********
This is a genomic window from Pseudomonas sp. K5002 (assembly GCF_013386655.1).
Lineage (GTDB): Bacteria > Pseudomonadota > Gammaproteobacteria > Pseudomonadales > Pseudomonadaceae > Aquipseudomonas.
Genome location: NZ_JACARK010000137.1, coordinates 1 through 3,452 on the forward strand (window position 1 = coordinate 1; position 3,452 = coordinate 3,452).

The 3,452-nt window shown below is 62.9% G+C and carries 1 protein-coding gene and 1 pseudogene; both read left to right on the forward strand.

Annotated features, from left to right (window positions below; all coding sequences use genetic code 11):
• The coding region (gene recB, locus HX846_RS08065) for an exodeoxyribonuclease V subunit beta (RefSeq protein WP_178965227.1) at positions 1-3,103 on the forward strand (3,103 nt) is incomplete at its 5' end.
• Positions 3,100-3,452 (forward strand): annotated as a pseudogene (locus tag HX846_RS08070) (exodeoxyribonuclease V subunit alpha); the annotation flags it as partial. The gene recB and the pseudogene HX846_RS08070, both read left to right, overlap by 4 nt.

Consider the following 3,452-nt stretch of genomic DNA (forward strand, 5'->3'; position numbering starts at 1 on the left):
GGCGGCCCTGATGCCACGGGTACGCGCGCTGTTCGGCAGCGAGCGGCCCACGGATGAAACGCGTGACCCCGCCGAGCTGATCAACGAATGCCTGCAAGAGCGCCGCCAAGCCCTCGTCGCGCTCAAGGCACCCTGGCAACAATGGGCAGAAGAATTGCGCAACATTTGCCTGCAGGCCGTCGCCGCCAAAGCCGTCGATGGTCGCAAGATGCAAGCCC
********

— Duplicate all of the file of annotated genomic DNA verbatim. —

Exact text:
This is a genomic window from Pseudomonas sp. K5002 (assembly GCF_013386655.1).
Lineage (GTDB): Bacteria > Pseudomonadota > Gammaproteobacteria > Pseudomonadales > Pseudomonadaceae > Aquipseudomonas.
Genome location: NZ_JACARK010000137.1, coordinates 1 through 3,452 on the forward strand (window position 1 = coordinate 1; position 3,452 = coordinate 3,452).

The 3,452-nt window shown below is 62.9% G+C and carries 1 protein-coding gene and 1 pseudogene; both read left to right on the forward strand.

Annotated features, from left to right (window positions below; all coding sequences use genetic code 11):
• The coding region (gene recB, locus HX846_RS08065) for an exodeoxyribonuclease V subunit beta (RefSeq protein WP_178965227.1) at positions 1-3,103 on the forward strand (3,103 nt) is incomplete at its 5' end.
• Positions 3,100-3,452 (forward strand): annotated as a pseudogene (locus tag HX846_RS08070) (exodeoxyribonuclease V subunit alpha); the annotation flags it as partial. The gene recB and the pseudogene HX846_RS08070, both read left to right, overlap by 4 nt.

Consider the following 3,452-nt stretch of genomic DNA (forward strand, 5'->3'; position numbering starts at 1 on the left):
GGCGGCCCTGATGCCACGGGTACGCGCGCTGTTCGGCAGCGAGCGGCCCACGGATGAAACGCGTGACCCCGCCGAGCTGATCAACGAATGCCTGCAAGAGCGCCGCCAAGCCCTCGTCGCGCTCAAGGCACCCTGGCAACAATGGGCAGAAGAATTGCGCAACATTTGCCTGCAGGCCGTCGCCGCCAAAGCCGTCGATGGTCGCAAGATGCAAGCCC